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eCommerce Search and eCommerce Social in 2015: What’s different?

Mary Clare Riordan • July 20, 2015

By Danielle Savin, Director of Digital Strategy & Digital Marketing

eCommerce

It seems like we’ve been reading for years about the impact that Search and Social Media have on eCommerce sales. However, both search and social are moving targets; retailers need to constantly keep up with new technology and processes, the relentless march of Google algorithm updates, and the improvement in the industry’s collective knowledge and best practices.

Read on for a view of what’s happened with search and social over the last year.

Search in 2015

One thing you need to address right away is Google’s new mobile-focused algorithm which took effect April 21. Search ranking will now favor sites with good mobile experiences. Sites with no mobile or poor mobile sites will rank lower. This means that your investment in SEO will not be fully realized.

One technical aspect of SEO not to overlook is rich snippets which provide a small sample of a site’s content on SERPs. Because they make it more enticing for users to click on your listing, you need to make sure they’re enabled on your pages.

If you’re a retailer of luxury or expensive merchandise, you’ll want to take advantage of local search. Research shows that shoppers for high-end goods still want to conduct these transactions in-store. Local search, initiated last July by Google, combines standard search and map results, giving preference to nearby stores when a user conducts a geographic search such as “furniture stores in…” You’ll need to build out individual pages for each store with store hours, phone number, location, directions and other relevant information.

Product ads will continue to be important because of their high placement on search pages. They’re particularly helpful to shoppers since they provide price information along with visuals. To maximize their benefit, you need to make sure that the feed of product data and images you provide is easily readable by Google so your ads get served. We’ve also seen Google expanding the range of queries that will result in a product ad being shown.

Social Media in 2015

The big news in social media is pay-to-play. Starting in January 2015, Facebook started pushing paid social media marketing. Now organic promotional efforts will be penalized on the site. Other social platforms such as Pinterest and Polyvore, which now offer CPC models, are quickly getting on the bandwagon in the search for new revenue streams. The trend will only continue. To have your brand stand out, you might want to look into becoming an early adopter.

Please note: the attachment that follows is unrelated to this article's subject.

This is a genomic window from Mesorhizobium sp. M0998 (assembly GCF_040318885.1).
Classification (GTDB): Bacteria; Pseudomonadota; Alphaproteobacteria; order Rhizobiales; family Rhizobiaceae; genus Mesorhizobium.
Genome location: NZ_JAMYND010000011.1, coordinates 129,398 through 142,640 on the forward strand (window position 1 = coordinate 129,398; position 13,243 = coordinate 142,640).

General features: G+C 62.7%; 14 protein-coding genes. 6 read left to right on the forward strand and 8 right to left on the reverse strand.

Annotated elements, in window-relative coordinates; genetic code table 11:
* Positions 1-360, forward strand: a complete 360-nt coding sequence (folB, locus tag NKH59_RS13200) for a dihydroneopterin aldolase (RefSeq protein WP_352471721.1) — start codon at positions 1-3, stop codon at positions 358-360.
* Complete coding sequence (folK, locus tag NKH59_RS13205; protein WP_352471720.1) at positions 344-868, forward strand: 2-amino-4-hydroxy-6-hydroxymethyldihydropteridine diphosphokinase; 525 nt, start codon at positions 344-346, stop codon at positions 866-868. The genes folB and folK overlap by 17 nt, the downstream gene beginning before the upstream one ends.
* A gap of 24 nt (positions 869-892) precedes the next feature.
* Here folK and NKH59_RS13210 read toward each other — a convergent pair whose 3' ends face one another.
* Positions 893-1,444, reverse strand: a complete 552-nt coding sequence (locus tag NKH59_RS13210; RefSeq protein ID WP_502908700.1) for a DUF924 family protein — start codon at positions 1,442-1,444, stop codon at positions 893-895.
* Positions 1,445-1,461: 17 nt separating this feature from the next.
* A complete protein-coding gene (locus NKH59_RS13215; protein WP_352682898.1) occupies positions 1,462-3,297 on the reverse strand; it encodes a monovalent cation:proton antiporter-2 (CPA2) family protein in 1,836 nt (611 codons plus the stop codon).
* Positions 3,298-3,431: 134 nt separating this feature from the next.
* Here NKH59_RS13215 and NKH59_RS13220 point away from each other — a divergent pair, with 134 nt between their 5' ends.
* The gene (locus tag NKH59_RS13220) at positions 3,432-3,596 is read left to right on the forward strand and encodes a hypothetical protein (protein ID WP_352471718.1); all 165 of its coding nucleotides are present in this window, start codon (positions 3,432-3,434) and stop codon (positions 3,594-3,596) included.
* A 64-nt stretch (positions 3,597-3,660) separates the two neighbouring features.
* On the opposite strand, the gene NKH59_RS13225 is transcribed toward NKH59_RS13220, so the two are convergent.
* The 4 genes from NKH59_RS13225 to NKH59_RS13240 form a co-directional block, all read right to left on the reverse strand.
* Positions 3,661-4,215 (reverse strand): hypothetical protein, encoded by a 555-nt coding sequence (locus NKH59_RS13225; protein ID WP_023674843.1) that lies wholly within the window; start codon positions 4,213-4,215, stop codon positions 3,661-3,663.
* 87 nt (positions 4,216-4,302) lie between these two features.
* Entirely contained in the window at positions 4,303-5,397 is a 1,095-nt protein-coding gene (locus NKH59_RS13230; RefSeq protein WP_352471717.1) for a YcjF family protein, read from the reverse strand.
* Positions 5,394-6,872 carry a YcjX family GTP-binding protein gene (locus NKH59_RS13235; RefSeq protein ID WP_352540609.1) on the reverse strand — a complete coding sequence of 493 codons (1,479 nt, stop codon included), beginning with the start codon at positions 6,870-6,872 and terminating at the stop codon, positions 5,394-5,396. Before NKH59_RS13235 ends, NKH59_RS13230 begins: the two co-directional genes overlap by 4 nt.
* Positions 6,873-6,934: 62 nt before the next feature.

When it comes to how much you should budget for social media, be prepared to invest almost 13% of your marketing budget. Most of your spend will probably be on Facebook which is still the largest direct monetary driver (as it drives top of funnel traffic). Overall, you’ll still need to choose the social platform that’s most appropriate to your brand (i.e. where do your customers hang out the most). If you’re in Fashion, Accessories or Home Décor, then you’ll also see a high return from Polyvore.

For brick-and-mortar retailers, organic isn’t entirely dead; Google+ is a great way to grow your presence. For local optimization, you’ll need to have an individual Google+ page for each store. Video will be the dominant content format for social because they are so highly shareable. Make sure your content and calls to action are strong when you create a video ad. Tutorials and other informative videos are more relevant to your customers than a recycled commercial. Social networks will give extra exposure to videos uploaded to their platform because they keep users on their sites longer.

Winning the eCommerce race requires continuous effort over time. Smart companies should be employing these marketing strategies year-round. To learn more about Search and Social for your eCommerce site, contact us.

 

Danielle Savin is the Director of Digital Strategy & Digital Marketing at LYONSCG, working with client teams to help define scope and recommended approach for major digital projects and retail strategy for clients. Danielle has spent over 15 years in the eCommerce industry and has seven years of digital consulting experience. Danielle loves traveling and is a champagne enthusiast.


Mary Clare Riordan

About the author

Mary Clare Riordan

Mary Clare Riordan is the Marketing Programs Manager at LYONSCG. When she's not running creative demand generation campaigns, you can find her cheering on Boston sports and Marquette basketball, running along the Chicago lakefront, or spending time with family and friends.

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